The project manager should provide to the VEA, at a minimum of two weeks in advance of the VE Study, the cost estimate, which will be representative of the project at the time of the study. The VE Team Leader will arrange this estimate into a cost model (aka Pareto list) in advance of the study and provide it to the VE Team at the beginning of the study.
Development of Project Performance Measures (PPM)
Most if not all VE studies will utilize a Caltrans technique that evaluates and measures project scope performance, a method that can quantify how successful a project is in delivering its purpose and need. PPM may be applied a couple of ways, the preferred being for the VEA to meet with the PM and Project Core Team prior to the study to develop the PPMs for the project. If this is not accomplished, the VE team will develop the PPMs.
Study Plan and Team Member Preparation Guide
The VEA will prepare and send these documents to the VE Team and to the project manager approximately one week in advance of the VE Study. The study plan is a logistics document, which identifies and briefly describes the subject of the VE Study, the agenda for the study and any constraints. It also identifies the members of the VE Team, the location of the study, study dates and times, etc. The Value Engineering Team Leader Guide is a brief “primer” on value engineering, which describes for the team members how the study will be conducted, their roles, and the role of the VE Team Leader. The distribution of these documents will generally be by electronic mail, and the project manager is encouraged to forward them to others where appropriate.
Value Engineering Study Phase
The project manager will determine the members of the design team, district representatives and others who will attend the design presentation, which serves as the kickoff for the VE Study. The study plan will indicate the exact time and location of the design presentation, and the PM should forward it on to the invited guests. Those attending may participate in the presentation, or may just be available for the Q&A session, which follows. The design presentation and Q&A session are generally limited to one hour. The Q&A session is often the most useful to the VE Team, and sufficient time should be reserved for it.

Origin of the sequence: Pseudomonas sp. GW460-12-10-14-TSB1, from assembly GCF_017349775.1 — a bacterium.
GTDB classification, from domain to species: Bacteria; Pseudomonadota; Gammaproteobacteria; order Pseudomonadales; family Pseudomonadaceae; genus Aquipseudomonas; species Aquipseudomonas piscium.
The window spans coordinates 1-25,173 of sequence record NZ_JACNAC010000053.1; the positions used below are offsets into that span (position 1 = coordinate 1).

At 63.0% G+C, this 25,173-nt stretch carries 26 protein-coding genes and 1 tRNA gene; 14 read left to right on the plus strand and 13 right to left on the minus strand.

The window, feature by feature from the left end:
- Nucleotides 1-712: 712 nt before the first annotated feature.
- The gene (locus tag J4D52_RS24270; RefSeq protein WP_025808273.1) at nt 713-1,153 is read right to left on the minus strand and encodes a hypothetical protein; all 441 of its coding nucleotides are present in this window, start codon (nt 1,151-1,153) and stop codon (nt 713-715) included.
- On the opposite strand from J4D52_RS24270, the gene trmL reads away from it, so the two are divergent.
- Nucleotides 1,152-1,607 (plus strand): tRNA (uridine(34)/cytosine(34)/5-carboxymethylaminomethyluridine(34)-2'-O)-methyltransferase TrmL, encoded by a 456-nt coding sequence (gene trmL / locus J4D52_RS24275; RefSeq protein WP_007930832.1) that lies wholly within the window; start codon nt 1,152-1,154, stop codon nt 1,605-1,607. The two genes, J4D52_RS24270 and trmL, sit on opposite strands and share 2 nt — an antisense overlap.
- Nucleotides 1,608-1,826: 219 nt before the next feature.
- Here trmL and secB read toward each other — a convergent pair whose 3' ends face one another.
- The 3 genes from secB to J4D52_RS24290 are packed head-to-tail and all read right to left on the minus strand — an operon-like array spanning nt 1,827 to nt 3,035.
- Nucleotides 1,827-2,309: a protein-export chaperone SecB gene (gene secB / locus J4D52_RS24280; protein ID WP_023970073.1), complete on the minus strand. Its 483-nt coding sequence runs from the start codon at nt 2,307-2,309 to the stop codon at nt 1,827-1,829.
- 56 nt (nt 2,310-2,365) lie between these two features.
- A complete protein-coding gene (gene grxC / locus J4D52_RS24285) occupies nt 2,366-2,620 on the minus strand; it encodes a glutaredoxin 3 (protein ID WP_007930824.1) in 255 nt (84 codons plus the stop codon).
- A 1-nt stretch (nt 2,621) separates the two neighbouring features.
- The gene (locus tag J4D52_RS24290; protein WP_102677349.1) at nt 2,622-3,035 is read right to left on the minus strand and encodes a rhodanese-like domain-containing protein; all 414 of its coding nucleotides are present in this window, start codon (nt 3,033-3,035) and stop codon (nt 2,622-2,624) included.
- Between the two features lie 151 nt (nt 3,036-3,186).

Site visits are recommended. Design team representatives typically host this activity. The VEA does not consider this to be a formal PM responsibility.
The VE Study
Once the formal VE Study begins, only the VE Team should be in the study location for any significant time. In some situations, “observers” may be useful and welcomed, but this can be a distraction to the VE Team and is not recommended. In any case, observers should be neutral in regard to the subject at hand.
The PM and design team members should be available during the week to answer any questions, provide background data or provide drafting and/or design support for the VE team.
VE Team Presentation
As mentioned previously, the design team is invited and encouraged to attend the VE Team presentation, which is generally held in the afternoon of the last day of the study. This presentation will usually be limited to approximately on hour, including Q&A’s. The study plan will state the time and location for the VE Team presentation.
VE Study Report
The VE team leader and team members work on the report during the study in order to minimize the time to complete it. Generally, the report will be completed before the presentation and 25 copies will be made.
The VE Report is the result of an intensive team effort, and should be considered “final” as written. Although the PM’s opinion is respected concerning the viability of recommendations and other aspects of the report, no changes are to be made to the report by the PM or design team. If the design team wishes to convey additional information to decision-makers within the organization, this could be done using a cover letter or a companion report. The VE Unit must receive a copy of any such report.
Review and Implementation
The PM is responsible for monitoring and facilitating this process. All VE Reports will be carefully reviewed, with value-enhancing recommendations accepted and implemented. When the formal response is made, a copy will be sent to the VE Team Members, either by the VE Team Leader or by the PM. The VE Team Leader will assist the PM with the review and implementation process when requested to do so.
Review and implementation results received from the PM will be used to update the VE Unit’s database. This information is reported internally and to the FHWA annually.
The project manager, core team members, and district management are all asked to complete the VE Post Study Evaluation Form, it is important to learn what went well and where improvement can be made.